Here are the complete set of photos for this walk : Main Link | Slideshow.

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167. Canvey Island to Leigh-on-Sea

December 2006

This walk turned out to be a beautiful walk through more interesting scenery than I had expected and on a beautiful (albeit cold) winters day. Though I did deviate from the nearest coastal route (but rectified that on my next walk) to explore somewhere that looked more interesting.

I took the train from my local station to London Waterloo, the tube over to West Ham and the C2C train back to Benfleet where I had a short wait for a bus over to Canvey Island.

I returned to the same point on the sea wall where I had finished last time. I was not expecting much because from the map I could see the eastern part of Canvey Island was largely built up. I seemed to have timed it to be near high tide since the beach shown on the map was just a few large pebbles just below the sea wall.

Canvey Island

The first half mile or so was not particularly interesting following the concrete path next to the concrete sea wall. However soon I reached the south easterly corner of the island where I could look over to Southend-on-Sea ahead and it’s long pier and the south eastern corner of the island where a line of gravel seemed to have formed.

The south eastern corner of Canvey Island

Southend Pier from Canvey Island

Heading north now, the coast to my right soon began to turn to salt marsh again.

I passed a marina with boats in various states of repair and then came to another larger area of marsh ahead. This leads out to the eastern most point of the island to Canvey Point. A footpath heads right out along this and although it was a dead-end I decided it might be nice to follow it.

The junction of the path was at a slipway heading down to Smallings Creek ahead. Here I turned right on what I took to be the path at the south edge of a boat yard but then the path just seemed to end. The only way onwards was to cross the mud flats and marshy islands ahead. Clearly the path wasn’t really a footpath any longer but had been eroded away.

The east coast of Canvey Island

View towards Canvey Point, Canvey Island

Old bits of wood were poking up from the mad flats and some suspiciously straight creeks on the map suggested there had once been something here – perhaps an oyster farm or similar?

So I quickly gave up that path and returned to the main coastal path around the island, where I was now looking across Smallings Creek, another area of marsh with wooden jetties and boats moored ahead.

The path passed a boat yard of some sort, the boats in varying states of repair (or decay) and rail tracks embedded in one of the slipways suggesting it was once used by large vessels.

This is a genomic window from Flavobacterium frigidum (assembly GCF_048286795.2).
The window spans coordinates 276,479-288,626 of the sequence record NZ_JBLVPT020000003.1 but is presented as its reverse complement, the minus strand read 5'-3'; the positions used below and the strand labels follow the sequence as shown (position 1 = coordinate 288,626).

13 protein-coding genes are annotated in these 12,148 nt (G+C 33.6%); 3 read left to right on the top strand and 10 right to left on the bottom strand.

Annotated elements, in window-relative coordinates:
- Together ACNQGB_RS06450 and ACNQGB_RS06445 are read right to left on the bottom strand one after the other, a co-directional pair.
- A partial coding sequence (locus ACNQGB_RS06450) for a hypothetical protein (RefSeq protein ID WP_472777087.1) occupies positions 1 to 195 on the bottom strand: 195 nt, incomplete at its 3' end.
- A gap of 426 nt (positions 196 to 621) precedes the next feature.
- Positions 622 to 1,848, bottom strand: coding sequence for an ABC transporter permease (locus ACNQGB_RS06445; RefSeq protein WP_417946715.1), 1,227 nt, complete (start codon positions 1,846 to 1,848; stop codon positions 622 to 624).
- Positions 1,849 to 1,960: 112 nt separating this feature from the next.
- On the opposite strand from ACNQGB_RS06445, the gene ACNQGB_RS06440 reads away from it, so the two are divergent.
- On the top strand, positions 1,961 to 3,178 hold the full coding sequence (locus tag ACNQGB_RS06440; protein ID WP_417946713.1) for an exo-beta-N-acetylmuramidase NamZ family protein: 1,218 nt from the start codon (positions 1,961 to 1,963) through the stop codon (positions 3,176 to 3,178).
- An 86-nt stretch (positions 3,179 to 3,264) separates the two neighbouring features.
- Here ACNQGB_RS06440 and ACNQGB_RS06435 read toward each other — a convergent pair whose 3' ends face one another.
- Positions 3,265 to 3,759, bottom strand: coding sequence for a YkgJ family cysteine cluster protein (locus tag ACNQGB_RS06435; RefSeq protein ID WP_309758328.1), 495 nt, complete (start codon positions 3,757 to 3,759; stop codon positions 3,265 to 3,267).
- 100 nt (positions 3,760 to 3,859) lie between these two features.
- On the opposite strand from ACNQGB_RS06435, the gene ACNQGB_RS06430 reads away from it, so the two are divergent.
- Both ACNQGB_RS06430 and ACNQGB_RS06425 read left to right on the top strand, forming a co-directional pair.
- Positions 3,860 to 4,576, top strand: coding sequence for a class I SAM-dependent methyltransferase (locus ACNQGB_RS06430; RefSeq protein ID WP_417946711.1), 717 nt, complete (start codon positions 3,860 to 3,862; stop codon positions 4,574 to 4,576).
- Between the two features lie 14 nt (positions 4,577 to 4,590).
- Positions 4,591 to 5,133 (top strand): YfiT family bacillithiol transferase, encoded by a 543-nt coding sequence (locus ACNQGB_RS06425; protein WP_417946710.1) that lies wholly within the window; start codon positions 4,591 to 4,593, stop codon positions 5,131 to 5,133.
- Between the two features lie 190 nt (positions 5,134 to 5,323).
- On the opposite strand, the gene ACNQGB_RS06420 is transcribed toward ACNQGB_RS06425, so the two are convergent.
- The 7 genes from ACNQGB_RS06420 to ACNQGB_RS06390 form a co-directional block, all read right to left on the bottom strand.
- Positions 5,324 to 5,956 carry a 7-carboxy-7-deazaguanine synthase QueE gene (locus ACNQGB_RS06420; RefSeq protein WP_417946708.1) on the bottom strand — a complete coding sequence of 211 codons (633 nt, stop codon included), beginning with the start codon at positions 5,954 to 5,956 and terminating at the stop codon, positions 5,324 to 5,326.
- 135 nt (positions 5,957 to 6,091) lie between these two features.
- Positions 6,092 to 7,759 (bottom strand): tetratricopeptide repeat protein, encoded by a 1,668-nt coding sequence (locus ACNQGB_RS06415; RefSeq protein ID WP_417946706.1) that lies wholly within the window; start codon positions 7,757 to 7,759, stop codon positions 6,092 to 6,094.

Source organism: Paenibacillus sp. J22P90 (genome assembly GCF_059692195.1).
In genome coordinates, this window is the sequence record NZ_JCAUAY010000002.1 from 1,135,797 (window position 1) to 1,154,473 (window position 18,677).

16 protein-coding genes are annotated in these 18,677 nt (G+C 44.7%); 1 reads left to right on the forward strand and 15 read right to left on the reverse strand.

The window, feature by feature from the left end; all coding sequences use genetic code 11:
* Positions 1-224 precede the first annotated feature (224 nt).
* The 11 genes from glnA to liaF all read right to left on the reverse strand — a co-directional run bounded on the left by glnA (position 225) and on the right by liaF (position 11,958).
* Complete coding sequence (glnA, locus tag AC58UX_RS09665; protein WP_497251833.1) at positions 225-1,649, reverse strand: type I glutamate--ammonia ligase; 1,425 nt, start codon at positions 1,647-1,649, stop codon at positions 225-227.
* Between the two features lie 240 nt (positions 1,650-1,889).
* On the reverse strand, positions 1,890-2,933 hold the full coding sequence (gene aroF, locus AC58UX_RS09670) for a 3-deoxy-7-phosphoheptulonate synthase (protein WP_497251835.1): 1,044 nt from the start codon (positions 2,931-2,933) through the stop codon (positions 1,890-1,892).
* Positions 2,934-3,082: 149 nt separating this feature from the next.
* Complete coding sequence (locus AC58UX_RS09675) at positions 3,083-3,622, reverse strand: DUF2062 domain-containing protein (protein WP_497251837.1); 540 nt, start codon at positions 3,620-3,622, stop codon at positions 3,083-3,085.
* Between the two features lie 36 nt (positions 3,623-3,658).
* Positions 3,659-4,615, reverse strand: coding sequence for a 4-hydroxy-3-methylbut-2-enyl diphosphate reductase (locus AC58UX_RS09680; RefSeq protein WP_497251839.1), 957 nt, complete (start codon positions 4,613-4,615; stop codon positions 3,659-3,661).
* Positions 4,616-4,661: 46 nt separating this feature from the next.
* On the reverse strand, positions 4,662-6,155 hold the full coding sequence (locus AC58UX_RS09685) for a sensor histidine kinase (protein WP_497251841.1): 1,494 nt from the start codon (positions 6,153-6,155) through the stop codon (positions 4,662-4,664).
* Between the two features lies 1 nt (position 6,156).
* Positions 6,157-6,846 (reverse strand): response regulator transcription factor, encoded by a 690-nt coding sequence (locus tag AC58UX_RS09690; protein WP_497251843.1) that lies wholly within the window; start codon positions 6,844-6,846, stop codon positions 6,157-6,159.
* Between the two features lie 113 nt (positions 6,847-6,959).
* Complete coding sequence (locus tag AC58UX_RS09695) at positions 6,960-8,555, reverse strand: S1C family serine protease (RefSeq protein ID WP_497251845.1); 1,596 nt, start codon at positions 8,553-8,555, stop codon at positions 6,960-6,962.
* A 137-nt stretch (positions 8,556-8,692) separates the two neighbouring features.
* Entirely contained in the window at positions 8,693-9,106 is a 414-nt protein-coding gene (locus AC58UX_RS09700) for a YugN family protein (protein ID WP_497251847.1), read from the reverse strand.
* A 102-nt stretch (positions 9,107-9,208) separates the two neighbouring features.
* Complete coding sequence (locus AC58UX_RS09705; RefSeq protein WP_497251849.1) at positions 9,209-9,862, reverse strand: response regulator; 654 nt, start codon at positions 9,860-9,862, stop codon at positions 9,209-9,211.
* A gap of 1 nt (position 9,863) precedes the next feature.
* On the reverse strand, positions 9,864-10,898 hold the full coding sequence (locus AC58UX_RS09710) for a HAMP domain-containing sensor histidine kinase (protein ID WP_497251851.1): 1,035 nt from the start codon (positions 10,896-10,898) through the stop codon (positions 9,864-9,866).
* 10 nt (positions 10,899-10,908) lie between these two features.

Canvey Island

The path took me passed a flood gate in the sea wall, this time closed. I wasn’t sure if the gates were always left like this or if there was a risk of flooding today.

I’d now reached the end of Smallings Creek and inland there was a small pond which also looked man-made. Caravans peeped over the top, though they looked more the “park home” variety than holiday ones.

Canvey Heights Country Park

Technically there is briefly no footpath here – the footpaths head much further inland but in fact there was an obvious and well-used path over the end of the creek to enter Canvey Heights Country Park. I’m not sure where the “heights” part comes into play, since it’s entirely flat but as I reached the coastal end of the park I had fine views of Southend in the distance. Well I say fine, but I could see a lot of ugly 1960s tower blocks too – it did not look like Southend was a pretty town, but I did like the contrast between the salt marsh left to nature ahead and the large town beyond it.

Marshes near Canvey Point, Canvey Island

Southend from Canvey Island

Southend from Canvey Island

I soon turned the corner to reach the north coast of Canvey Island and begin heading west again, towards Benfleet. I followed the sea wall past the area called “Newlands”. To my right was more areas of saltmarsh and to my left the caravans that I decided looked to be permanent homes rather than holiday caravans.

On the marshes a sign informed me this was “Newlands Saltmarsh” which is part of “Benfleet and Southend Marshes Site of Special Scientific Interest” and was managed by “Canvey Wildfowlers Club”. These sites of Special Scientific Interest (SSSIs) are “areas protected by law to conserve their wildlife or geology”. It seemed rather at odds to have such a site managed by a club whose preferred pastime is blasting wildlife with a shotgun. Thankfully the wildfowlers were not about today, so all was peaceful.

Marhes on Canvey Island